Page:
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January 14, 2020 Fiction

AirBnB (St. Louis)

Sean Ennis

AirBnB (St. Louis) photo

Under what circumstances do we find ourselves here? The house is a duplex — the top half a bit like staying inside a skeleton with the furniture simmered down to stock. There are no towels and the silverware is kept in a jar on the counter. The coffee maker is definitely a fire hazard. 

Right, this is St. Louis everybody and those were screams last night, right? Something went knock-knock on the, what, the TV, the back of the couch? The dominant impression is that the previous owners were surely murdered, but they are still capable of sending email — arranged our stay on the app, in fact. There is a presidential type portrait of a llama and I swear its eyes follow you from the bedroom to the toilet. But the door at the bottom of the stairs locks itself so we are safe, trapped.  

Breakfast is hip and then we visit the botanical gardens which are resplendent, I mean, redundant and filled with cosmos, I mean, cosplayers. It’s the Japanese Festival so there’s a sumo match amongst the bonsais and it’s so hot we’re dripping culture. Here’s your 21st century balloon animal, kid: a stressed out octopus. Here’s mine: just dread in balloon-shape.  

Back on our second floor, maybe just the skull of the house, we take a breather. Weird sunset glow. The llama in the shadows minding its business. The walls are bloodless.

My wife takes a nap before dinner. Sometimes when I think she’s gone from me forever, she’ll reach out and just touch my stomach. If there were some other villain, she wouldn’t do that. I check the weather and surmise my own garden at home is dying in the heat. The carpenter bees probably sawing up the deck. Our dogs: holding it.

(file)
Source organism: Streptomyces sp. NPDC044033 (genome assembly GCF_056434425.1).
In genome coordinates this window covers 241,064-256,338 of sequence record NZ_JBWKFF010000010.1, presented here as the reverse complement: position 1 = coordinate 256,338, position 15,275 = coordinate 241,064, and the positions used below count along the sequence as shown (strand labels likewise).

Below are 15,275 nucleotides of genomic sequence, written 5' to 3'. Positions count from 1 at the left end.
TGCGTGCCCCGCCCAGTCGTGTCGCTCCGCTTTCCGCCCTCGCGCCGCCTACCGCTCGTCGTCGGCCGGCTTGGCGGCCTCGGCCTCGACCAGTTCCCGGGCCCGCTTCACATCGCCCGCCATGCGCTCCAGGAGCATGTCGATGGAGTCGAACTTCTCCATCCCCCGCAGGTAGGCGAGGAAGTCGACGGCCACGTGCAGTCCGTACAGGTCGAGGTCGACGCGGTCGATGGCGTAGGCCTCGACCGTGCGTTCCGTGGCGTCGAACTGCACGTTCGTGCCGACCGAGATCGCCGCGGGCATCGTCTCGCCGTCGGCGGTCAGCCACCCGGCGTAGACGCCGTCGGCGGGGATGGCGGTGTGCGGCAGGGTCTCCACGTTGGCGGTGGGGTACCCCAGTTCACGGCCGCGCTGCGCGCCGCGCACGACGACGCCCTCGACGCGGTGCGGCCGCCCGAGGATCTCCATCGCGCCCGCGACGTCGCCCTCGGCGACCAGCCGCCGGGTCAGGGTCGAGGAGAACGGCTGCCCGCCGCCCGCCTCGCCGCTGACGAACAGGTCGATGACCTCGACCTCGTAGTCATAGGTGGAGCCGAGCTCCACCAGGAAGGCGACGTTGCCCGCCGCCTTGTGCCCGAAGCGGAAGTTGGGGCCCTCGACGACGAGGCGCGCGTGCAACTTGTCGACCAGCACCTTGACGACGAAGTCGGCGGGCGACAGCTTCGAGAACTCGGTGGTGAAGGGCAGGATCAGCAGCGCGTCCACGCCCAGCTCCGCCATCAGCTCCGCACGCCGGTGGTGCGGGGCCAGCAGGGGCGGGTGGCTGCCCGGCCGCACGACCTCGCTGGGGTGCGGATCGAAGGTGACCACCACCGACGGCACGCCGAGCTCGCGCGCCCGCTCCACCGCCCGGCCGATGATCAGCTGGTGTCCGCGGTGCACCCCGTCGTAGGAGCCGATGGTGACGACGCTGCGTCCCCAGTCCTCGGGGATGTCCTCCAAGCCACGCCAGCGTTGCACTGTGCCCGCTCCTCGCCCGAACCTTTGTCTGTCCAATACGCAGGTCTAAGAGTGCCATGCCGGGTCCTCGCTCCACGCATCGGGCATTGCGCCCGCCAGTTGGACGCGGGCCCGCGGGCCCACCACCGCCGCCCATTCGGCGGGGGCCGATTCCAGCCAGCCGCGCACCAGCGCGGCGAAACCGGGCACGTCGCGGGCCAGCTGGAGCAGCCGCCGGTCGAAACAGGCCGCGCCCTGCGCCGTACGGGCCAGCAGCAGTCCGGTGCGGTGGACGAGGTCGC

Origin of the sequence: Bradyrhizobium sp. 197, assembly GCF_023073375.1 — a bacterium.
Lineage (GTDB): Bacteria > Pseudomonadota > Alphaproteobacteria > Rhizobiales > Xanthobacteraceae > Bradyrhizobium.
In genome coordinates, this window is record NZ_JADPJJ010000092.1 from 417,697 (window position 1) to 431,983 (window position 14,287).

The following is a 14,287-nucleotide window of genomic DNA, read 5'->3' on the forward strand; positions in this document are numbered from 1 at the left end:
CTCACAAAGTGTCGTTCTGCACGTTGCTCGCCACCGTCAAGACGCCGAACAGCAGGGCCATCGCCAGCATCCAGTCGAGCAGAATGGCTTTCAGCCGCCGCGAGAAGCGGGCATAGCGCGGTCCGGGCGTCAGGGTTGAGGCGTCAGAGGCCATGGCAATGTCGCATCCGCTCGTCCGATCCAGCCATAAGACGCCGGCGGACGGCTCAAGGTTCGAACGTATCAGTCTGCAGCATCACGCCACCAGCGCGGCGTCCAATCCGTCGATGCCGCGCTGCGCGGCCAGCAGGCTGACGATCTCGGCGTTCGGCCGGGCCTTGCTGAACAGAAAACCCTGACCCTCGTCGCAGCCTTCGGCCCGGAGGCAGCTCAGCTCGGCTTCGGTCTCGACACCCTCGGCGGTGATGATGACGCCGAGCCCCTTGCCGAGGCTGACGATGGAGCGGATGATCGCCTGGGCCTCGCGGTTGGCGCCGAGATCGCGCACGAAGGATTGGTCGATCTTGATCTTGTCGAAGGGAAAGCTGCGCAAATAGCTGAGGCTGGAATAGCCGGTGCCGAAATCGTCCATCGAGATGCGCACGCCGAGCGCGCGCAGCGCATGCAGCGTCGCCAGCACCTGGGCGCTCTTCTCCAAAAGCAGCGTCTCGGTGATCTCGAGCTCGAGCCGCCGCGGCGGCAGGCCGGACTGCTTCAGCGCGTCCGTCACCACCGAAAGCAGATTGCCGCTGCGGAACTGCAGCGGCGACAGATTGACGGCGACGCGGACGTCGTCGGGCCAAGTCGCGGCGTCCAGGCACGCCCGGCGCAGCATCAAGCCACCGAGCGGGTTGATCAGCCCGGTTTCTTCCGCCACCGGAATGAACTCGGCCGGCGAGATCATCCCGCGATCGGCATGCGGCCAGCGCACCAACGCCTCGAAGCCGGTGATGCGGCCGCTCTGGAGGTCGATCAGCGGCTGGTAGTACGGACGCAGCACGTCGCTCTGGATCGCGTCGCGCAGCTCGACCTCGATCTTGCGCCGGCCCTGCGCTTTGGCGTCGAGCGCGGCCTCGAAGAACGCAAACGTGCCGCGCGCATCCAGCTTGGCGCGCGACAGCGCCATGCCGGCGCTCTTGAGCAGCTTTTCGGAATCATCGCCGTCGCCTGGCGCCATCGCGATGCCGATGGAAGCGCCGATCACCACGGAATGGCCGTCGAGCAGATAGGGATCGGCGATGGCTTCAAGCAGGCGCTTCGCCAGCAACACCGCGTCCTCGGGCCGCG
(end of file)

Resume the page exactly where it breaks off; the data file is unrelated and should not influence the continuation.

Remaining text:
Where is the Arch, that gaping mouth? I want to see down its throat to a startup in California. But there is this cloud ceiling and pouring rain on the interstate. We’ll get there Sunday. In order to build suspense, I tell my son the Arch is so old, it was probably built by aliens, how else could it be done?  But no, he googles it instead, childhood magic searched away. “It sways,” he says. “Eighteen inches.” 

Still, the storm, so the City Museum instead, a church in praise of American junk and tunnels. I’m not describing it right, but a kid is stuck in a tube many stories high and another is bleeding in the school bus suspended off the roof. Do you understand the place now? It smells like a lawsuit inside or like the inside of a helmet. Friends said it was a must-see.  Our kid gets lost, found, says, “Boy, was I worried.” 

One of the purposes of a trip like this is to see the country. Another purpose is to bring the family closer together. My wife orders squid ink pasta, and I think, “I love this woman.” Under a placard announcing Yogi Berra’s birthplace, my son says, “Who the fuck is Yogi Berra?” He should watch his language, but I love him too. But what have I done that’s lovable?  Carried the luggage from the car into the spooky duplex? Killed the spider that had built a web across its door?     

An old injury in my ankle is acting up, a surgery, all this walking. I have money problems. The job is a drag. Thirteen kids killed in this city this summer. This house is no hotel. On our last night, I can hear my heart in my ears.

Now the screaming Arch with the sun at its peak, the metal pill it swallows to get to the top and its small window. As a family, we decide panic is not worth the view. Mississippi the River, poet-killer, is blue-brown. The museum underneath is a grave for cowboys and Indians, and the gift shop is mobbed, so we’re headed back to Mississippi the State, which is green-brown. I told them the duplex locks itself. 

Did we accomplish our purposes? We actually saw no ghosts as a family, and there is some regret. Speaking of haunted, I read somewhere that the deaf wonder if the sun makes noise, and are also disappointed.
 

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